Civil Society’s Overlooked role in Natural Resource Governance

By Gabrielle Rawlins, CSO Liaison and Communications Officer, TTEITI Secretariat

Often times, the average citizens of a country are not aware of the amount of power they possess in the creation of policy beyond the right to vote in either a local or general election. But, in fact, civil society is one of the major catalysts for change, and their voice, although not the loudest in every arena, carries considerable weight. But who or what is civil society and how does it differ from the general public?

According to Political Sociologist Larry Diamond, Civil Society is distinct from society in general in that it involves citizens acting collectively in a public sphere to express their interests, passions and ideas, exchange information, achieve mutual goals, make demands on the state and hold state officials accountable. So, from the smallest child to members of a  religious organization, these individuals have the power to influence policy. However, how can this group change the extractive sectors (oil, gas and mining) natural resource governance? How can the metaphorical David sway Goliath?

There are four influential factors that can foster civil society’s interaction with the extractive sectors to promote good governance inclusive of staying informed, educating and enlightening one another, monitoring environmental conditions and compliance and, to some extent, advocating environmental justice. Does that mean that the civil society needs to join forces and start policing the country, or even take justice into their own hands?

In order to identify the often overlooked role of civil society in natural resource governance, citizens firstly need to understand and accept that the resources of the country belong to them; it is the people’s patrimony. They must see the government’s role only as that of a trustee, managing the resources on behalf of the people. They must recognize that the extractive companies are investors in the sector that may be in the country today but gone tomorrow if better opportunities arise. It is only then that, in these tough economic times, citizens would demand transparency and hold those in charge accountable for exploiting their inheritance. However, when citizens work together, there is strength in numbers and in order to exact greater influence in the country, citizens must first be informed of the role they can play and how they can bring about change.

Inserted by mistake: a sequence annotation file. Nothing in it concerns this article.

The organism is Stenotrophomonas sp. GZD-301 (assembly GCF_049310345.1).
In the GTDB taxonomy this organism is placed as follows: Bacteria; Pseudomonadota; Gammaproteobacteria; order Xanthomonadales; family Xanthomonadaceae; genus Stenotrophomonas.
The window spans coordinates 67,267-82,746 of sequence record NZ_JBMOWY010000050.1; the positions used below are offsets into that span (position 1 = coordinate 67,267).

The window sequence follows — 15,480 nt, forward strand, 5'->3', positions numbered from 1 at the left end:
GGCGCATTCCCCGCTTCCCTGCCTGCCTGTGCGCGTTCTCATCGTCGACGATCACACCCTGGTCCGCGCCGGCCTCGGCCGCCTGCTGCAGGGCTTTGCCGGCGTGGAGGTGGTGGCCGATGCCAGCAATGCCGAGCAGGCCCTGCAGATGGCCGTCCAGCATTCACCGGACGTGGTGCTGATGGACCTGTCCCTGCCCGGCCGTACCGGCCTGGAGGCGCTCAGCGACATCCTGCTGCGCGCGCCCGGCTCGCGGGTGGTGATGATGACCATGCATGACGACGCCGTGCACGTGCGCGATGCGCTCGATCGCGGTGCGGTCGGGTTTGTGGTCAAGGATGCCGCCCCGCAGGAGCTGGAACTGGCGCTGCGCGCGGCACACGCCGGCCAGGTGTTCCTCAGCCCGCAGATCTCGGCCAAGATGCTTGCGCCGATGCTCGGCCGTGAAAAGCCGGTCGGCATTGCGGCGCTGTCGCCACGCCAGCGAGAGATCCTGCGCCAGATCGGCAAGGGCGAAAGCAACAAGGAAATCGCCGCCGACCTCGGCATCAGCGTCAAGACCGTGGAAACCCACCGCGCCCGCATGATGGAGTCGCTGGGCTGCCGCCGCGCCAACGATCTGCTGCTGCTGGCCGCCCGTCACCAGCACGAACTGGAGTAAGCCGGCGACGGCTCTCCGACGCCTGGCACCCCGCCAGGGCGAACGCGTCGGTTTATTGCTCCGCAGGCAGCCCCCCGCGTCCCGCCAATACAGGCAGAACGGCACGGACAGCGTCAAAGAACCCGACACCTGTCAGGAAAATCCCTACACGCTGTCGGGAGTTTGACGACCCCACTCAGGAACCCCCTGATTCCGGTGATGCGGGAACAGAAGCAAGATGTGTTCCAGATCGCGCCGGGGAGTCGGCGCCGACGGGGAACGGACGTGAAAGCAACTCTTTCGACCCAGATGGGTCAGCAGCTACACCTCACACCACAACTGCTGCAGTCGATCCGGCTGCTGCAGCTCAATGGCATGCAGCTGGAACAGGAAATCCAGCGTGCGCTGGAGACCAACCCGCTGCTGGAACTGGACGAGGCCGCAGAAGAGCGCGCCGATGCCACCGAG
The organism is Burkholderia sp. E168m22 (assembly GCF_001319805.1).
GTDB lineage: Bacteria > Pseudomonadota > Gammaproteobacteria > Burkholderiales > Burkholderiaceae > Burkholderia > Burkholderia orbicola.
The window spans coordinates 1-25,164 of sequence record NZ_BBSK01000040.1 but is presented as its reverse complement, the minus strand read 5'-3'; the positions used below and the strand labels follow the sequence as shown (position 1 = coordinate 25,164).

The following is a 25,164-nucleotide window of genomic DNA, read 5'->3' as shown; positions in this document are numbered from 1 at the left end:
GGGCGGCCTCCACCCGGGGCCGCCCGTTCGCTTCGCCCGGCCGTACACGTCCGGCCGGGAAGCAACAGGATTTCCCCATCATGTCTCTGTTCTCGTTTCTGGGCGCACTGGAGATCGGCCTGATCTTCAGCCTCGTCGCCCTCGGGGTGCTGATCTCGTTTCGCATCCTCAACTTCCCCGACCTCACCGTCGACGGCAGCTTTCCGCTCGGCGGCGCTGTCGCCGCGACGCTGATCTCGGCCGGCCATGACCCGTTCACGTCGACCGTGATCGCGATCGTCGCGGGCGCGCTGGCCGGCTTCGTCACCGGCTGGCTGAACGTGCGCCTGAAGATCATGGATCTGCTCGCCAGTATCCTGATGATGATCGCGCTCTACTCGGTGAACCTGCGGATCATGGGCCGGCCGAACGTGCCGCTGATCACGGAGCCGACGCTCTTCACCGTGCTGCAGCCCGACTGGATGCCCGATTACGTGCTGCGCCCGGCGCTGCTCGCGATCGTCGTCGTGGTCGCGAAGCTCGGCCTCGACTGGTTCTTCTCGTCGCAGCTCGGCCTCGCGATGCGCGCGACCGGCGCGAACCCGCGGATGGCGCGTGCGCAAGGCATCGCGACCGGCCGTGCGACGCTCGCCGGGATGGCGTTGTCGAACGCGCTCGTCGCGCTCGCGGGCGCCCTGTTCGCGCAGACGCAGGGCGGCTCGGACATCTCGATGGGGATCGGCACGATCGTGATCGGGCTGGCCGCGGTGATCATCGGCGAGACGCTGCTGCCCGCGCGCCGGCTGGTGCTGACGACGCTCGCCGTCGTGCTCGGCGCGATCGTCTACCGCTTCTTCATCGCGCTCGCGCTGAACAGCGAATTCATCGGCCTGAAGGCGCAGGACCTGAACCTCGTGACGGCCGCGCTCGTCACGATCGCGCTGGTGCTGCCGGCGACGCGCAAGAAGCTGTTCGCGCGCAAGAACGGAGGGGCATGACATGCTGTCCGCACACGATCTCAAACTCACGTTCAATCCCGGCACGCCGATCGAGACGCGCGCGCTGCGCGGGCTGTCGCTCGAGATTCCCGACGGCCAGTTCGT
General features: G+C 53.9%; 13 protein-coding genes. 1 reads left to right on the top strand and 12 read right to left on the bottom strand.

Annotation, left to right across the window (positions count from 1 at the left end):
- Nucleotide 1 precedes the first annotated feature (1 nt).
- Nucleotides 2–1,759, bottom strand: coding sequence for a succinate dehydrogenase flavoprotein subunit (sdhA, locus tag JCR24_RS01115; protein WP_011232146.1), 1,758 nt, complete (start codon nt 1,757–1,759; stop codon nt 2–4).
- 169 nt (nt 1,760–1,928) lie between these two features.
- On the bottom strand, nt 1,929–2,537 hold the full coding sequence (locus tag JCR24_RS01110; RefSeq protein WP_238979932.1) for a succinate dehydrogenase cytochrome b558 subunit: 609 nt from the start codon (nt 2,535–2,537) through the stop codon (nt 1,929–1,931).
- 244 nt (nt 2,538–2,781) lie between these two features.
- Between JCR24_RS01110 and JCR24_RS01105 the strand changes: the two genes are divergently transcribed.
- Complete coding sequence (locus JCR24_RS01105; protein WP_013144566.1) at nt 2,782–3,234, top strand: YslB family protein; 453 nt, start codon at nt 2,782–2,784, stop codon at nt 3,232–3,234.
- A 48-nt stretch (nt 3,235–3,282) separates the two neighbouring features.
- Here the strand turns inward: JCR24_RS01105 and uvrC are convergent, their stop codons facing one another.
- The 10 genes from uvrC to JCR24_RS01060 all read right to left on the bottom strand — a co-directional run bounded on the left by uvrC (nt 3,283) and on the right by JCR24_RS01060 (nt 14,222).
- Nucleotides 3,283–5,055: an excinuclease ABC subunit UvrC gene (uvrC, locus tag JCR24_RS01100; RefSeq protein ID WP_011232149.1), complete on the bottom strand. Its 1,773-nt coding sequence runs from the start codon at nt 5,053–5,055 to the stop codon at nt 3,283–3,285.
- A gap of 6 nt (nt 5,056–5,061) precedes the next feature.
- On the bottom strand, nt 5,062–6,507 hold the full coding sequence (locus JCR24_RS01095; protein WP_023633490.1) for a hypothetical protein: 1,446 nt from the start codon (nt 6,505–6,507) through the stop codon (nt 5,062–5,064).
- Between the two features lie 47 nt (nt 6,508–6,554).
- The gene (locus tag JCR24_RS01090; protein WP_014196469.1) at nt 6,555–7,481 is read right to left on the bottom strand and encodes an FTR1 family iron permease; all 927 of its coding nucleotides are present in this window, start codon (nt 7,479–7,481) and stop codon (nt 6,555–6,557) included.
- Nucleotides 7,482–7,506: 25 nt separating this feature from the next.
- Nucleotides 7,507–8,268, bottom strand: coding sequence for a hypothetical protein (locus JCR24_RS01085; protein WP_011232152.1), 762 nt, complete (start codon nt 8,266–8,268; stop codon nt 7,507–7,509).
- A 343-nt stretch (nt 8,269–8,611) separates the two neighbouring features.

The first step in becoming the spokespersons for natural resource governance, is to ensure that civil society stays informed about the working of the industries in the extractive sectors. At this level of leadership, Non-Governmental Organizations (NGOs) and Civil Society Organizations (CSOs) are key as they can mobilize public opinion. These organizations work at the ground level and can inform the citizenry of developments in industry, good and bad. This ground level work can also lead to the mobilization of the public to voice their opinion or take an active interest in an issue. If not for the international news, the effects of oil spills would not be an issue leading to debate over safety and prevention protocols and environamental negative impact. Additionally, these organizations also can provide a voice for those in civil society that may be side-lined for one reason or the other

It can be contended that existing structures within the extractive sectors do not enable NGOs and CSOs to fulfill their roles effectively, but does that mean the exclusion of their voices? No, in fact, it means redefining the role and using unconventional mediums and platforms to encourage discussion among the general public. This can be done by ensuring that public education and enlightenment occur on a wide scale. The country’s NGOs and CSOs should be continuously engaged in outreach programmes or workshops for them to stay informed and also inform the wider public of issues arising within the extractive sectors.  Historically, there has been no civil society umbrella organisation to encourage dialogue among citizens. However, today, the Extractive Industries Transparency Initiative (EITI) provides such a platform and, as a result, civil society is finding its voice at least in respect of the extractive sectors.